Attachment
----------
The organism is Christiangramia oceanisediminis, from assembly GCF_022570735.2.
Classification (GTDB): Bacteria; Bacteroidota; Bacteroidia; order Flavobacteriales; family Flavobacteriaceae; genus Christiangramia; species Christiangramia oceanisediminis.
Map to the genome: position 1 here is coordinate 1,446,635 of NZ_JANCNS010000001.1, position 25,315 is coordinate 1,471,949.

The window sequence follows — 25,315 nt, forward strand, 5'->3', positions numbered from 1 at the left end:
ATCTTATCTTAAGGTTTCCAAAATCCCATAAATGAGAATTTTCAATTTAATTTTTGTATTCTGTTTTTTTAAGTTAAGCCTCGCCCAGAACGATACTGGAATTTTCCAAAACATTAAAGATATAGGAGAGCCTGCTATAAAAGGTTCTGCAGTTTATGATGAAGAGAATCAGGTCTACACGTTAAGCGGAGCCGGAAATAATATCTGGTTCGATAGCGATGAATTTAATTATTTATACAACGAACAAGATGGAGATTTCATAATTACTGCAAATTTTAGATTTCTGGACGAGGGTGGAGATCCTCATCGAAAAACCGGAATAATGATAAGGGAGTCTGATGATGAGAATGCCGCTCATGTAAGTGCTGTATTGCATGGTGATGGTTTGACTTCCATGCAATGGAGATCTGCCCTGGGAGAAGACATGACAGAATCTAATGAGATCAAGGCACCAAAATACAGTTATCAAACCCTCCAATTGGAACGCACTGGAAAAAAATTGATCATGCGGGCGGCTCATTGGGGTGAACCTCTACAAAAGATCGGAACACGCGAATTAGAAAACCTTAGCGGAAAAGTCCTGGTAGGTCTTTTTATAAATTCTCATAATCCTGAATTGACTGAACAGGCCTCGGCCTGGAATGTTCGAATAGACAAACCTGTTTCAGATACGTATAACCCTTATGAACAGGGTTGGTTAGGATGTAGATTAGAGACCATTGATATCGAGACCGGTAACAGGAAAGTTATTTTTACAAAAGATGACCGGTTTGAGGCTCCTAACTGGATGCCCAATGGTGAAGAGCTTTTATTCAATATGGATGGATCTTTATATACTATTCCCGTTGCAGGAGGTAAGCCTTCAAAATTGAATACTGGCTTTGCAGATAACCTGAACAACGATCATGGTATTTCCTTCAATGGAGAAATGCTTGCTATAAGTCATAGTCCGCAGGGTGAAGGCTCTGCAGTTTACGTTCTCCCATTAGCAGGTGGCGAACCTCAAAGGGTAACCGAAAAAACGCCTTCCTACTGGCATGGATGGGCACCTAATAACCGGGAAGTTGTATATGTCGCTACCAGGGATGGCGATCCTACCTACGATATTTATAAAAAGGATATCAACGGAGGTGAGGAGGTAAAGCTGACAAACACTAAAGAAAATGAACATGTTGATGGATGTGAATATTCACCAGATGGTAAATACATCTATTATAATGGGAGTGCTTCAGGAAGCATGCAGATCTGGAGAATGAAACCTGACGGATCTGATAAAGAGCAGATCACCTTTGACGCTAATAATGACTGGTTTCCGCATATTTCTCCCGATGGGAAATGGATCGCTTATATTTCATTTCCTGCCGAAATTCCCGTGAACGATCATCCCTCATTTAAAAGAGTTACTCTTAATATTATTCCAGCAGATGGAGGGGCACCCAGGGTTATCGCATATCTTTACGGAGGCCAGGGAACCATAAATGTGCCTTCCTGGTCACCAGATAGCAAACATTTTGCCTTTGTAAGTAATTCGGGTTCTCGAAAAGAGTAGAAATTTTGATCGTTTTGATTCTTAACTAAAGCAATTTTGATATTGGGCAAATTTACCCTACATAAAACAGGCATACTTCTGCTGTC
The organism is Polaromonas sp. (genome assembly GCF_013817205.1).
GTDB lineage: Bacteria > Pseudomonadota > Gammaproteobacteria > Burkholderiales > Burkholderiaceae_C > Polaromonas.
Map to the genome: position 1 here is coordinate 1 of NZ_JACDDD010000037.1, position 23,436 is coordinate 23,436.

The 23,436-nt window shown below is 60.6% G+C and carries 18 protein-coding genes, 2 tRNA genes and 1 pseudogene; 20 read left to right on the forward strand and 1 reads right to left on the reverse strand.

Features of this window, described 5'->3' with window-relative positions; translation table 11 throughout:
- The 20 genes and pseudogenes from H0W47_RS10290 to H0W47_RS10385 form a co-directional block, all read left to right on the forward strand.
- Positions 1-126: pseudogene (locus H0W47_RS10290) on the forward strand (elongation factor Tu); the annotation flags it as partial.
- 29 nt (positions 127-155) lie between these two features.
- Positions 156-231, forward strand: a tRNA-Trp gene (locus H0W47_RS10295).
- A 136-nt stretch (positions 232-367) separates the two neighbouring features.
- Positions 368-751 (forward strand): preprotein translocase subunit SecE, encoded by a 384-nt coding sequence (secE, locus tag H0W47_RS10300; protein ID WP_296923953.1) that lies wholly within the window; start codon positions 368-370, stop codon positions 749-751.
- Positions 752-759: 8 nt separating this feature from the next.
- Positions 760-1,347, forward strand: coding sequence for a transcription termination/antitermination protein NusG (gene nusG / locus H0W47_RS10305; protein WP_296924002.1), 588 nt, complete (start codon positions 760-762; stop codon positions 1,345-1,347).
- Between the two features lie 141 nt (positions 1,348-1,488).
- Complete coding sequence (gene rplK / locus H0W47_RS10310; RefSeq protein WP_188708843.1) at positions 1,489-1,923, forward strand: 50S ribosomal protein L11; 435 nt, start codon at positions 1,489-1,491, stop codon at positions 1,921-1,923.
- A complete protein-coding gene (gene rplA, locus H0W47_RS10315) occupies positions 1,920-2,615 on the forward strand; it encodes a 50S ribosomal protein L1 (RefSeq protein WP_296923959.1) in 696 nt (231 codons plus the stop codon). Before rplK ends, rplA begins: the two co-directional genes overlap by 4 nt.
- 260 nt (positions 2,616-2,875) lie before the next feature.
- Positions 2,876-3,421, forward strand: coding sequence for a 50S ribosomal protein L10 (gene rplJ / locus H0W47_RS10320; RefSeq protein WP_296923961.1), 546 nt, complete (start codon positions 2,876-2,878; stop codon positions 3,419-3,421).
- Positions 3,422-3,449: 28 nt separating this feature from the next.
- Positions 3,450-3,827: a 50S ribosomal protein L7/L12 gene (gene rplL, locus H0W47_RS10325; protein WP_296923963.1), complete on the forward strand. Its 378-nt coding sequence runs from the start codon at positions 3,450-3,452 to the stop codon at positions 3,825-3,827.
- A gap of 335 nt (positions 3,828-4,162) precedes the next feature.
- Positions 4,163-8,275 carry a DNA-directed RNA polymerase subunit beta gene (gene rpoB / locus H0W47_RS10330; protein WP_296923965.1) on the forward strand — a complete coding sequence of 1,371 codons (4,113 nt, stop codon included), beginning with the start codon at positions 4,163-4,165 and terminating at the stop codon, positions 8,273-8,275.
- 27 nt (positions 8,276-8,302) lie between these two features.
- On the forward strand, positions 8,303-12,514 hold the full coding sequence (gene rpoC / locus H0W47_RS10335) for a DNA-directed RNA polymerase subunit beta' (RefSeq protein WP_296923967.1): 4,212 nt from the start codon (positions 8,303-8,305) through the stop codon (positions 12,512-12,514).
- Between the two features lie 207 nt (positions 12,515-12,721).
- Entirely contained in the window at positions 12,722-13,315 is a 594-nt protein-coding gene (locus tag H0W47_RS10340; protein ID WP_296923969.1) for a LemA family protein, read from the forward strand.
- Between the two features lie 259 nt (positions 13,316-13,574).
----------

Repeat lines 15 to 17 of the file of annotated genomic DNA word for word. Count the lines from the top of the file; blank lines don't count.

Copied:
- A 136-nt stretch (positions 232-367) separates the two neighbouring features.
- Positions 368-751 (forward strand): preprotein translocase subunit SecE, encoded by a 384-nt coding sequence (secE, locus tag H0W47_RS10300; protein ID WP_296923953.1) that lies wholly within the window; start codon positions 368-370, stop codon positions 749-751.
- Positions 752-759: 8 nt separating this feature from the next.